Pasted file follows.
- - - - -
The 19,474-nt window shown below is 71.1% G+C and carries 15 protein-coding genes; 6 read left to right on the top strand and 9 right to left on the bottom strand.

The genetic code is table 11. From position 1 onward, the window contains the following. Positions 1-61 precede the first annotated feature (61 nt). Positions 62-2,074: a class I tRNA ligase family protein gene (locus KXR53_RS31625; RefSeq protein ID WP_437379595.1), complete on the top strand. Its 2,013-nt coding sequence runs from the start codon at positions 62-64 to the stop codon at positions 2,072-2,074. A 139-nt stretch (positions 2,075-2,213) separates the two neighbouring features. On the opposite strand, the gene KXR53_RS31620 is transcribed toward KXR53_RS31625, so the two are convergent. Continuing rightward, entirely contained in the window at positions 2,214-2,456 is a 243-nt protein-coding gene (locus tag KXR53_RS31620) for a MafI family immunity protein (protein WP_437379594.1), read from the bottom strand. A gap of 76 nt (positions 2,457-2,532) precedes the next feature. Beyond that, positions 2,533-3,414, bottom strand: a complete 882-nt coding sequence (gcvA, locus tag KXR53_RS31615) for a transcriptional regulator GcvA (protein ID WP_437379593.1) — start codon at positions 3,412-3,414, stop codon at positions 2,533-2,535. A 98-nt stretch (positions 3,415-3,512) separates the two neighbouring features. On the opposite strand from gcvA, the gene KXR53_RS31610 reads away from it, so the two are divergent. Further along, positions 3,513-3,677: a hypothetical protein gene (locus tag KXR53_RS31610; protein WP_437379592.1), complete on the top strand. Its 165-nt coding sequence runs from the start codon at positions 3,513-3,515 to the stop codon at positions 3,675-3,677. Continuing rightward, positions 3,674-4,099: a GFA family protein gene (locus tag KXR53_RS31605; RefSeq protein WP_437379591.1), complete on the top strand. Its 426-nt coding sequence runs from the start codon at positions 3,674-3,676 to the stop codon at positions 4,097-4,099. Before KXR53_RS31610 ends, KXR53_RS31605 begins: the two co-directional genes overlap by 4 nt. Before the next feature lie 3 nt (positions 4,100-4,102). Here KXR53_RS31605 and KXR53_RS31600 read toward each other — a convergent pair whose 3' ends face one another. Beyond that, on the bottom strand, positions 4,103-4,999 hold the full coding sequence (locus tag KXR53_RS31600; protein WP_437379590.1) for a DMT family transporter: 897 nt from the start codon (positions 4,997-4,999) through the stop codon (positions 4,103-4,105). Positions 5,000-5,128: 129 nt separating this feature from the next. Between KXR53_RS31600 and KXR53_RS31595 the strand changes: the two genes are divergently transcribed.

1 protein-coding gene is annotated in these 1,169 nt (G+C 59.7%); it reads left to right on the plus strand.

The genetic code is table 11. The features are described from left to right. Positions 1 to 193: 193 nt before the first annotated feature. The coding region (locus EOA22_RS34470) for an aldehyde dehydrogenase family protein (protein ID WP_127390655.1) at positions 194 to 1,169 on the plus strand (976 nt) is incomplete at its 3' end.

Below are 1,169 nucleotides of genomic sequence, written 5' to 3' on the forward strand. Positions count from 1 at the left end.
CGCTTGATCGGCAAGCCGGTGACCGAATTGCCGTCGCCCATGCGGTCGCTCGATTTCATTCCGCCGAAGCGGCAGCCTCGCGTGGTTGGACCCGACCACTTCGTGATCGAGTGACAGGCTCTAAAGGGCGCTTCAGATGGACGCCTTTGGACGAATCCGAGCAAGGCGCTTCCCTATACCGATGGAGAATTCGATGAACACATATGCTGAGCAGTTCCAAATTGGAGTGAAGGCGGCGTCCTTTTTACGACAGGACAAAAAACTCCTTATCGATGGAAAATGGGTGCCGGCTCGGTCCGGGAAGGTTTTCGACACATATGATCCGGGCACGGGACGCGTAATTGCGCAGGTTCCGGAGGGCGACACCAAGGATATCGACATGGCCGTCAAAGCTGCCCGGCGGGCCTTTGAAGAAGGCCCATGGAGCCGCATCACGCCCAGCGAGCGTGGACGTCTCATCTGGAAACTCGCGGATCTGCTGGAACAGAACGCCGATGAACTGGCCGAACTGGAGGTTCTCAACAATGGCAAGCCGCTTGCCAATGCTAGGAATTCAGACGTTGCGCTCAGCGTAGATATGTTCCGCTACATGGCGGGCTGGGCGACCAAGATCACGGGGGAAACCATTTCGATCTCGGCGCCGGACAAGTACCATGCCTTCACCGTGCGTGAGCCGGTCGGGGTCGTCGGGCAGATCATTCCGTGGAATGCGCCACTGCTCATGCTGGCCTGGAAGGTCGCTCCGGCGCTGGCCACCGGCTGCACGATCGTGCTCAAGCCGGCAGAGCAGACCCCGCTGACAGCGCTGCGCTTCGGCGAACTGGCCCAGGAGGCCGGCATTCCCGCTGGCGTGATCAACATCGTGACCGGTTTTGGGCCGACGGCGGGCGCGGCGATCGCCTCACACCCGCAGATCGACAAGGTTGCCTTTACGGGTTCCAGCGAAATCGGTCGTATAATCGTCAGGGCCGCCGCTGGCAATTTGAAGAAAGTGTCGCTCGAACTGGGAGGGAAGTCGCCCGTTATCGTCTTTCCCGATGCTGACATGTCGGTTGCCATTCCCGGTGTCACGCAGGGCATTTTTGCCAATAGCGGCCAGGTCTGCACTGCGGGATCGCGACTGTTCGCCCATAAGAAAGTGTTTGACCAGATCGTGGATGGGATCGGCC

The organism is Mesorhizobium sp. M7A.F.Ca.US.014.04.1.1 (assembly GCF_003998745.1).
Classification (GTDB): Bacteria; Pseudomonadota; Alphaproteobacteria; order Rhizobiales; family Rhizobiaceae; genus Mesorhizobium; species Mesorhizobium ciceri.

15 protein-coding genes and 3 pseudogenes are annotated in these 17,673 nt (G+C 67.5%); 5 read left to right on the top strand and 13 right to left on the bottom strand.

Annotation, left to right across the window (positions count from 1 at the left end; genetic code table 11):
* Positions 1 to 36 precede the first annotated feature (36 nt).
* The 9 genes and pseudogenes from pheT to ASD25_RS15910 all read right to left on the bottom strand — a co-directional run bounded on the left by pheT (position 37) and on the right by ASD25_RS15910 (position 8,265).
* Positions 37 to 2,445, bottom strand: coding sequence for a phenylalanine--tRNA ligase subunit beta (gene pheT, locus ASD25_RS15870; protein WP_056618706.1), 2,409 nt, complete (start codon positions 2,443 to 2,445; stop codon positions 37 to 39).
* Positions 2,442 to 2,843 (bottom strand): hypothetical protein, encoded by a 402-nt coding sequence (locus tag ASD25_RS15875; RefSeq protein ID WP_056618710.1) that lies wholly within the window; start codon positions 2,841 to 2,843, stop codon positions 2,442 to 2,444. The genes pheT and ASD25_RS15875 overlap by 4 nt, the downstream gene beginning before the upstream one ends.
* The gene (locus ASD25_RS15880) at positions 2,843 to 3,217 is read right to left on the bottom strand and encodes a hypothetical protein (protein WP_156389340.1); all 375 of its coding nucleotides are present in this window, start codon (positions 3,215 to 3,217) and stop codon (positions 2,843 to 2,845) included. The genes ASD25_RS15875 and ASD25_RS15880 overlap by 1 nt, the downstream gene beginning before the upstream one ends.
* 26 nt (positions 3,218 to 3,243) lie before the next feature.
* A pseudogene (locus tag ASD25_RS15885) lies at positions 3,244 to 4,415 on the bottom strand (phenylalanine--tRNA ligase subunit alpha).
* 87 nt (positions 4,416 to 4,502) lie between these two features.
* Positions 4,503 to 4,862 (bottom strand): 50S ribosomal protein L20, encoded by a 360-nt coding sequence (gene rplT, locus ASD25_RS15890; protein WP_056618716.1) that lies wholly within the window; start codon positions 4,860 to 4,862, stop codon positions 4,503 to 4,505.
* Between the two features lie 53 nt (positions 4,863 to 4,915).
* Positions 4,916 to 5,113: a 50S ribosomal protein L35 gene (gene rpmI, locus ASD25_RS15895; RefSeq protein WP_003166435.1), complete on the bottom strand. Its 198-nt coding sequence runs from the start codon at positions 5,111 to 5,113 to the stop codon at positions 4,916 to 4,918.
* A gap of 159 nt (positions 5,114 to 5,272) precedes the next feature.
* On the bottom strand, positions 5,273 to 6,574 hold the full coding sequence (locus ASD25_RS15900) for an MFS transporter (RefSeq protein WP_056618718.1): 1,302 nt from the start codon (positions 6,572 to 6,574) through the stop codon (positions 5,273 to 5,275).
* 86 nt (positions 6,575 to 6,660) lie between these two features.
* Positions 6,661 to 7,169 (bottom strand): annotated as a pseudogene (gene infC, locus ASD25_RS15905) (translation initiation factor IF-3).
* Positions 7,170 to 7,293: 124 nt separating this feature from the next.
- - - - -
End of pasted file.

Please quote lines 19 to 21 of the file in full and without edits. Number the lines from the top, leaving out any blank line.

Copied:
* Positions 4,503 to 4,862 (bottom strand): 50S ribosomal protein L20, encoded by a 360-nt coding sequence (gene rplT, locus ASD25_RS15890; protein WP_056618716.1) that lies wholly within the window; start codon positions 4,860 to 4,862, stop codon positions 4,503 to 4,505.
* Between the two features lie 53 nt (positions 4,863 to 4,915).
* Positions 4,916 to 5,113: a 50S ribosomal protein L35 gene (gene rpmI, locus ASD25_RS15895; RefSeq protein WP_003166435.1), complete on the bottom strand. Its 198-nt coding sequence runs from the start codon at positions 5,111 to 5,113 to the stop codon at positions 4,916 to 4,918.